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Graduated Licence Proposal to Cut Young Driver Deaths

Cut young driver deaths via a graduated licence, zero alcohol limit and minimum learning period, IAM RoadSmart says.

 Why young drivers crash

Bold, practical steps must be taken to cut the number of young motorists killed and seriously injured on the road such as introducing a graduated licence that restricts behaviour, IAM RoadSmart advised the Government. Why? Because the number of collisions that involve young motorists is disproportionality high.

Director of Policy and Research, Neil Greig, explained why young people have more collisions than older, more experienced motorists.

‘The risk factors are well known', he said. ‘They include: lack of experience in all traffic conditions including rural roads, darkness, poor weather, distraction by peer passengers or mobile phones, and alcohol.’ The Government, therefore, needs to create a graduated licence that minimises such risk’, Neil Greig emphasised.

 Graduated Licence Proposal to Cut Young Driver Deaths Image 0

Graduated driving licence explained

The road safety charity further suggested how the graduated licence should work. Proposals include introducing a ‘post test phase’ that requires youngsters to take ‘refresher’ and ‘eco-driving’ lessons once they have passed the practical test to further optimise behaviour. There should be no other means to obtain a full licence.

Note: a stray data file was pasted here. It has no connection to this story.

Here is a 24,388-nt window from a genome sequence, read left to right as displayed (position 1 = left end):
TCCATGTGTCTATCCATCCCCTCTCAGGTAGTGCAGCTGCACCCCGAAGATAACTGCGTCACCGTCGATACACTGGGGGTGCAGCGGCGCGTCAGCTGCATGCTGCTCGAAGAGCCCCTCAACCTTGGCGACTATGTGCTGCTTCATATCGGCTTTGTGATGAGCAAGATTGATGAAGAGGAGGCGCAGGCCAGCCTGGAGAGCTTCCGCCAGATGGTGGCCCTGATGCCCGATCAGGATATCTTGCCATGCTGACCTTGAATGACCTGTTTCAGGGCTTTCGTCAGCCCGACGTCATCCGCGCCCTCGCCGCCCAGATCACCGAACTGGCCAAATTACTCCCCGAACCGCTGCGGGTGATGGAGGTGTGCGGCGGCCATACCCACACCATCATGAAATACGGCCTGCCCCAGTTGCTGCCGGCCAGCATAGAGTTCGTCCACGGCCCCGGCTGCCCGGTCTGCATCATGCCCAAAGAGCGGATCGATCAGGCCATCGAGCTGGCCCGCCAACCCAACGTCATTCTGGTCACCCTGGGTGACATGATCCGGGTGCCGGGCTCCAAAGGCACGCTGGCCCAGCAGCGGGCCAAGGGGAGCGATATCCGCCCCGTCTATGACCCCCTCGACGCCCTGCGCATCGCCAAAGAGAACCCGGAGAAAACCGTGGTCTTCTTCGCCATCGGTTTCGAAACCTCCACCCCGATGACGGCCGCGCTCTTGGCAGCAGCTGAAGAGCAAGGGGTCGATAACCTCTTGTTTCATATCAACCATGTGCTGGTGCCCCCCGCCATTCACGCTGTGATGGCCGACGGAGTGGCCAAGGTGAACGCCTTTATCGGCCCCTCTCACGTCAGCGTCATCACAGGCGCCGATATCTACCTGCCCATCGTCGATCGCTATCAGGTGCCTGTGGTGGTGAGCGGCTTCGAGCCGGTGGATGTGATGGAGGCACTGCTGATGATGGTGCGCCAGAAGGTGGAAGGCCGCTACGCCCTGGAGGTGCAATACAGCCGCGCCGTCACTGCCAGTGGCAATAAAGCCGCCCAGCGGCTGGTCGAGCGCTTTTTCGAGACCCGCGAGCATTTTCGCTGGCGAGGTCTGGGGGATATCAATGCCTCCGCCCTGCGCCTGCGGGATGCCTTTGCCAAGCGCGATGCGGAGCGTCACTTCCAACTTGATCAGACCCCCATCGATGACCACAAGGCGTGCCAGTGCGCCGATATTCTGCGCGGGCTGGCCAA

The graduated licence should also impose further restrictions. Younger drivers should not be allowed to have more than one ‘peer passenger’, for instance. Peer passengers can be particularly distracting. However, there should be no restriction on the number of older passengers youngsters can carry.

 Graduated Licence Proposal to Cut Young Driver Deaths Image 1

Furthermore, graduated licence holders should not be permitted to get behind the wheel if they have consumed any alcohol. In other words, the associated drink-drive limit should be zero. Even a small amount of alcohol can impede performance. Other ideas to slash the number of youngsters killed include:

  • National Curriculum to include road safety training
  • 12 month minimum learning period
  • learners to complete an ‘online log’ before taking the practical test
  • test to include high speed driving (and rural roads)
  • no night time curfew as it would make it harder for youngsters to get experience, hurt the economy, limit employment opportunities, and be difficult to enforce.